"What I can't understand is why everyone still goes ga-ga over MySQL. It doesn't follow standards for syntax, it doesn't scale for statement complexity, and it's reputation for reliability and recoverability is deservedly bad."

        Let me try and explain it to you.

        Mysql was first to market (the market of open source database engines) with the features that people really want. Full text indexing, replication, clustering, ODBC drivers, etc.

        Now maybe their replication wasn't all that hot but it took five minutes to
      • At my office we have only a single program that uses MS-SQL and that is our accounting system.

        While important our mission critical application uses PostgreSQL. It tracks all the incoming support calls, RMAs, and support issues for our customers.
        The other money making application we use is Drupal for our website. It does support MySQL and Postgres but not every modual supports them both. In that case I am sorry to say we went with the path of least resistance and used MySQL.

        What you didn't understand is that
        • by msobkow ( 48369 )

          Actually MS Access was the primary product Microsoft lobbed at Borland's market share. SQL Server was much too expensive to win Borland's customer base -- until it was pitched as an "upgrade" to customers who bought into MS Access. By then it was too late to go back.

          Of course if you want real scalability, it's pretty easy to migrate from SQL Server to Sybase ASE, but I'm betting you don't hear that from MS developer shops trying to deal with performance issues.

      • 98% of posters who claim to know what 99% of the world looks like, are deluding themselves.
      • by curunir ( 98273 ) *
        The thing that MySQL does better than any other database, and the reason why it continues to be supported by so many open source projects, is how well it works in a shared environment. Namely, the $5/mo webhosting environment. That doesn't mean that it can't be done with other databases, but mysql makes everything really simple from the hosting provider's standpoint. And most open source web applications expect to be installed in this kind of environment at least some of the time.

        However the benefit of M
    • phpBB supports it.

      I think quite a few other things support it too.
    • by mccoma ( 64578 )
      Does someone always have to bring up the "we already have X, why do we need Y" argument every-time someone announces a program? The answers is these people do not believe the current solution is the right solution, and they have something they believe is better.
      • by plumby ( 179557 )
        The answers is these people do not believe the current solution is the right solution, and they have something they believe is better.
        Surely the answer is a list of the specific things that they believe their product can achieve better than their competitors, rather than a "they wouldn't have created it if it weren't better" type reply.
        • by mccoma ( 64578 )
          Surely the answer is a list of the specific things that they believe their product can achieve better than their competitors

          uhm - that is pretty much saying the same thing I said. They believe they have a better solution. Some people like to list specific things. Some people think in terms of a different approach. Both groups believe they have a "better" solution in there point of view.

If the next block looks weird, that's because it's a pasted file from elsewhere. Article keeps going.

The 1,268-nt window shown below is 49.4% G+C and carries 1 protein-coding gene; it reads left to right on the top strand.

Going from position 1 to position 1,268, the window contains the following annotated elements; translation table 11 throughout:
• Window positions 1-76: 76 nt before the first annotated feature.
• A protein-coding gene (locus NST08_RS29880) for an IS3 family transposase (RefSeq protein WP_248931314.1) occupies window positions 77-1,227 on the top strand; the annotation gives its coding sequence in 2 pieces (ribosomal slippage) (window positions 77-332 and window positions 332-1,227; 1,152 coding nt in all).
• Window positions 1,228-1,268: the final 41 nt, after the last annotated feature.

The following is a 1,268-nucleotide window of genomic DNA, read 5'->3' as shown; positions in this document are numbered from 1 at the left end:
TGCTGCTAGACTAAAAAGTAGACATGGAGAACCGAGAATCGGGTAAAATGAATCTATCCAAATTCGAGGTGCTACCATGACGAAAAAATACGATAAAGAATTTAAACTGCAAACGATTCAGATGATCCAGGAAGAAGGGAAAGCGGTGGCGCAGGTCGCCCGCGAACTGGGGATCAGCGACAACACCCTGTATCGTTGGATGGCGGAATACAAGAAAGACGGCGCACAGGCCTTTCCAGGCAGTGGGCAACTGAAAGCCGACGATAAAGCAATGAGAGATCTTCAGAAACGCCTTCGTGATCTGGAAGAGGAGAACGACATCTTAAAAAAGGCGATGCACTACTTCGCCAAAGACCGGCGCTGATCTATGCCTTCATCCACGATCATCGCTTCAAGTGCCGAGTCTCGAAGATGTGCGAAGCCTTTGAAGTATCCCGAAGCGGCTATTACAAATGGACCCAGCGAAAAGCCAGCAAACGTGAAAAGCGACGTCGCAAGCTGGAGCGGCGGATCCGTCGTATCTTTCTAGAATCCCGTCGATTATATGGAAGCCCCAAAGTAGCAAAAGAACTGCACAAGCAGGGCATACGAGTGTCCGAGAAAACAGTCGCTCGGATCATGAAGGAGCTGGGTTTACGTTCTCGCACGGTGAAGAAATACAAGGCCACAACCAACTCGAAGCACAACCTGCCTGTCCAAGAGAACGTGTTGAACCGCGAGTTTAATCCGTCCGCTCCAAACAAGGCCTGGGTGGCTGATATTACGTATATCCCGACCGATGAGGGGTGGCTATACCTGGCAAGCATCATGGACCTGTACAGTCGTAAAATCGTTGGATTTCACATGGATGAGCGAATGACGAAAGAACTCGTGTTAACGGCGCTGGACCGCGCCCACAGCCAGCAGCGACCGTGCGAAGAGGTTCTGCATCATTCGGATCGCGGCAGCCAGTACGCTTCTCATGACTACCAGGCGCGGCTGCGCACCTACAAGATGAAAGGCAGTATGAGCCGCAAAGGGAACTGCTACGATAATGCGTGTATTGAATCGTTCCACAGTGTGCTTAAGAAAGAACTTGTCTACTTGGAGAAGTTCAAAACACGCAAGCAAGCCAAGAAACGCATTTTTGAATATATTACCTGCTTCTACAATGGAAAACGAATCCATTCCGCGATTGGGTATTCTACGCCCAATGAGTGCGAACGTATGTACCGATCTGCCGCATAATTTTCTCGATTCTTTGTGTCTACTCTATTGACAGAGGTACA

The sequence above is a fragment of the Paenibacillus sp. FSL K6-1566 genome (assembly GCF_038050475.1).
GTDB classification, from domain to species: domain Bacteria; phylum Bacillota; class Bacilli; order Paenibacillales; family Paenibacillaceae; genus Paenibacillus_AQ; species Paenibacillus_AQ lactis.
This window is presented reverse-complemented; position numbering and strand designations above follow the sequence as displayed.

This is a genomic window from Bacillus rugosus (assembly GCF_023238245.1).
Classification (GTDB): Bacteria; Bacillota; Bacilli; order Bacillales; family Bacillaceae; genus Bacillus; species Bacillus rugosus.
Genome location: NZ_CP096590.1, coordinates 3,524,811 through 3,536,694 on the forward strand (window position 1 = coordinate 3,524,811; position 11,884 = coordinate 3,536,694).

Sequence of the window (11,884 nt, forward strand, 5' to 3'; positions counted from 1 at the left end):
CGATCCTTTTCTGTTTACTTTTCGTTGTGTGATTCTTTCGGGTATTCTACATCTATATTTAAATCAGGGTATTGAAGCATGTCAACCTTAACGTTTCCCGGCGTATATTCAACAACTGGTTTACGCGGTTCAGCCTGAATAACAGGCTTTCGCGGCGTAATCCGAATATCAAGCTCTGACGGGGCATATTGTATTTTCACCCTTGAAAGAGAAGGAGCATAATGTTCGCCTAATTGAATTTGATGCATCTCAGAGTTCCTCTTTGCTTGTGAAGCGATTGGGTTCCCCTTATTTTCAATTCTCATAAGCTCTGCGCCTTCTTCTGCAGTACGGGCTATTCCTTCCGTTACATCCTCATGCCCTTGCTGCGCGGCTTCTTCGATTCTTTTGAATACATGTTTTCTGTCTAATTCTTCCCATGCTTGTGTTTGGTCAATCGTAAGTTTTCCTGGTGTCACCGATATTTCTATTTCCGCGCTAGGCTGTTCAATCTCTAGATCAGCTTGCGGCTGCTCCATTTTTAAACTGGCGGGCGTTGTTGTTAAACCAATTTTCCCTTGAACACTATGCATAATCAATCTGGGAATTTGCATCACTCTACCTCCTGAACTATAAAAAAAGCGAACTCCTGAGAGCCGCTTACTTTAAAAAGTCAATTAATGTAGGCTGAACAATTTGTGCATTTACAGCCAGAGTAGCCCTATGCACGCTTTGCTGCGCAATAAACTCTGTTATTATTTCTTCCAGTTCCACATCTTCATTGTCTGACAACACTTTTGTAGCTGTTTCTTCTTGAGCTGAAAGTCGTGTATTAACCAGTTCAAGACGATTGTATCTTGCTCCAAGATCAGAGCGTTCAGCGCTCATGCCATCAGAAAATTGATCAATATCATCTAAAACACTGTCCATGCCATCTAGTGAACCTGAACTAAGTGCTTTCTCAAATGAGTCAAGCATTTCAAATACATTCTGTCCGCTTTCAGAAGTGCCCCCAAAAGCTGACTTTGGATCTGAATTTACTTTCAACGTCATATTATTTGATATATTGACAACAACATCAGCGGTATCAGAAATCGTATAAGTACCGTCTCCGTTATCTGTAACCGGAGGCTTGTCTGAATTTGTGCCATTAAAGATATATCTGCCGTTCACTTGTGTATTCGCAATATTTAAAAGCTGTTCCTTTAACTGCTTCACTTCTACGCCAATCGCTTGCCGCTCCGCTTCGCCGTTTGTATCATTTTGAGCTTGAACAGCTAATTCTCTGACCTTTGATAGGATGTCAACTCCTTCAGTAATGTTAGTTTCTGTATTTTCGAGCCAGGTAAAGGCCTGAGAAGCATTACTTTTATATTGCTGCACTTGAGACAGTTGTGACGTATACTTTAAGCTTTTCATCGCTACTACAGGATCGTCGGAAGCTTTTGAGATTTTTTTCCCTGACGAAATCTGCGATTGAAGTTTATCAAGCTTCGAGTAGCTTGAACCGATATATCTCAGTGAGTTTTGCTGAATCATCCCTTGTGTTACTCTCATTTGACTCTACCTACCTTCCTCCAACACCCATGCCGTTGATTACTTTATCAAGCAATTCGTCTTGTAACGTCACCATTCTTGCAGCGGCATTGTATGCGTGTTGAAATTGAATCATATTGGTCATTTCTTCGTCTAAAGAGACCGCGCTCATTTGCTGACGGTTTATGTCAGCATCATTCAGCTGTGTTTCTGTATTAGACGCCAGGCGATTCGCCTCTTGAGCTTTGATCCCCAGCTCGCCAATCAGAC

• by plumby ( 179557 )

            uhm - that is pretty much saying the same thing I said.

            Uhm, no it's not. I'm saying that your statement was not an answer to the question "why do we need Firebird?".

            My post was not attempting to be an answer to that question (as I have no idea why someone would need Firebird rather than, say, Postgresql). It was pointing out what your answer lacked - specific examples of what Firebird does (or does better) than other free DBs.

            If I asked you why people should pick (for example) Linux instead of Windows, a go

      • by LWATCDR ( 28044 )
        Actually I was saying.
        We have a many really good choices in FOSS databases why is it that MySQL seems to be the default choice.
        I really want to see more CMSs that support Postgres and Firebird at the same level they support MySQL.

  • Firebird is nice (Score:3, Informative)

    by mashmorgan ( 615200 ) on Monday November 13, 2006 @12:35AM (#16819686)
    I' use MSSQL, mySQL and Interbase/firebird. Each has their own strengths but for me I've been using Interbase so when Firebird came on the scene I starting porting apps. Unlike some of the others, it was x-platform a long time ago and was/am using it for Stored procedures etc. Nowadays I tend to use mySQL as the syntax is more friendly to dev's eg month(), day() functions whilst on Firefird is extract(dateCol, 'month'). Overall its pretty cool and has its niche. Certainly faster that m$sql 2006
    • Re: (Score:2, Insightful)

      by Anonymous Coward
      MySQL syntax might be easier, but it's also proprietary almost-SQL crap, on a database that's not exactly great (works OK for simple queries only, doesn't value data integrity, just starting to get features we've been taking for granted for ages like sprocs and transactions, poor clustering/replication, etc). It's the single worst DB I've ever tried (and it's not "free" either - it's dual licensed, pay for non-GPL stuff). If you want a better database (works, normal SQL, has the features it should, etc) at
    • Re: (Score:2, Insightful)

      by Mondor ( 704672 )
      "Certainly faster that m$sql 2006"